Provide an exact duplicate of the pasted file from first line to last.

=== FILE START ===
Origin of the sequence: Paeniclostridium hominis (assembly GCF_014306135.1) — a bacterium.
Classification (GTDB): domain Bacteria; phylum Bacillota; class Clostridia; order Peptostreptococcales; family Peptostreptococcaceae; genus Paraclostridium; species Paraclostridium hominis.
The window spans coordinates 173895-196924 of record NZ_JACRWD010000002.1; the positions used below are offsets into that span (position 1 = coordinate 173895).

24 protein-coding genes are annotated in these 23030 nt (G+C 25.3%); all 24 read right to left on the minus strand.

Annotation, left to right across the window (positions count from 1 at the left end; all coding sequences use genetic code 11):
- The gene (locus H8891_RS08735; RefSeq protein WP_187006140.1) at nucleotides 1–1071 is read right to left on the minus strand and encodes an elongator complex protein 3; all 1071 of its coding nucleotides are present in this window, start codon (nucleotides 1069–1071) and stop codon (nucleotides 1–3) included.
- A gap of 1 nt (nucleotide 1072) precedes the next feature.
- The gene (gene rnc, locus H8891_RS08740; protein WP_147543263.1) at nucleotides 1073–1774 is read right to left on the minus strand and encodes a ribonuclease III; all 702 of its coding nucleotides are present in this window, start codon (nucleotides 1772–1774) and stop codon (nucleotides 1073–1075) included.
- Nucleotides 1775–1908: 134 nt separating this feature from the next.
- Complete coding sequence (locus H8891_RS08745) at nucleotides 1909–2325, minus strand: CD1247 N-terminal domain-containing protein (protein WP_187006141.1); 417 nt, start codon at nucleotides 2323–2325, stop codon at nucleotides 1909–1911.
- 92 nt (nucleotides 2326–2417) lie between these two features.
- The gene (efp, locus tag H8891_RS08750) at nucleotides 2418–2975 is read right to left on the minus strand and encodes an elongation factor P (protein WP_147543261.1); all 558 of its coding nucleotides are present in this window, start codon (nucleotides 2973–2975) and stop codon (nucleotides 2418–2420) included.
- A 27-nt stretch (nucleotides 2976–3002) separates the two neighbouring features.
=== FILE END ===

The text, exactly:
Origin of the sequence: Paeniclostridium hominis (assembly GCF_014306135.1) — a bacterium.
Classification (GTDB): domain Bacteria; phylum Bacillota; class Clostridia; order Peptostreptococcales; family Peptostreptococcaceae; genus Paraclostridium; species Paraclostridium hominis.
The window spans coordinates 173895-196924 of record NZ_JACRWD010000002.1; the positions used below are offsets into that span (position 1 = coordinate 173895).

24 protein-coding genes are annotated in these 23030 nt (G+C 25.3%); all 24 read right to left on the minus strand.

Annotation, left to right across the window (positions count from 1 at the left end; all coding sequences use genetic code 11):
- The gene (locus H8891_RS08735; RefSeq protein WP_187006140.1) at nucleotides 1–1071 is read right to left on the minus strand and encodes an elongator complex protein 3; all 1071 of its coding nucleotides are present in this window, start codon (nucleotides 1069–1071) and stop codon (nucleotides 1–3) included.
- A gap of 1 nt (nucleotide 1072) precedes the next feature.
- The gene (gene rnc, locus H8891_RS08740; protein WP_147543263.1) at nucleotides 1073–1774 is read right to left on the minus strand and encodes a ribonuclease III; all 702 of its coding nucleotides are present in this window, start codon (nucleotides 1772–1774) and stop codon (nucleotides 1073–1075) included.
- Nucleotides 1775–1908: 134 nt separating this feature from the next.
- Complete coding sequence (locus H8891_RS08745) at nucleotides 1909–2325, minus strand: CD1247 N-terminal domain-containing protein (protein WP_187006141.1); 417 nt, start codon at nucleotides 2323–2325, stop codon at nucleotides 1909–1911.
- 92 nt (nucleotides 2326–2417) lie between these two features.
- The gene (efp, locus tag H8891_RS08750) at nucleotides 2418–2975 is read right to left on the minus strand and encodes an elongation factor P (protein WP_147543261.1); all 558 of its coding nucleotides are present in this window, start codon (nucleotides 2973–2975) and stop codon (nucleotides 2418–2420) included.
- A 27-nt stretch (nucleotides 2976–3002) separates the two neighbouring features.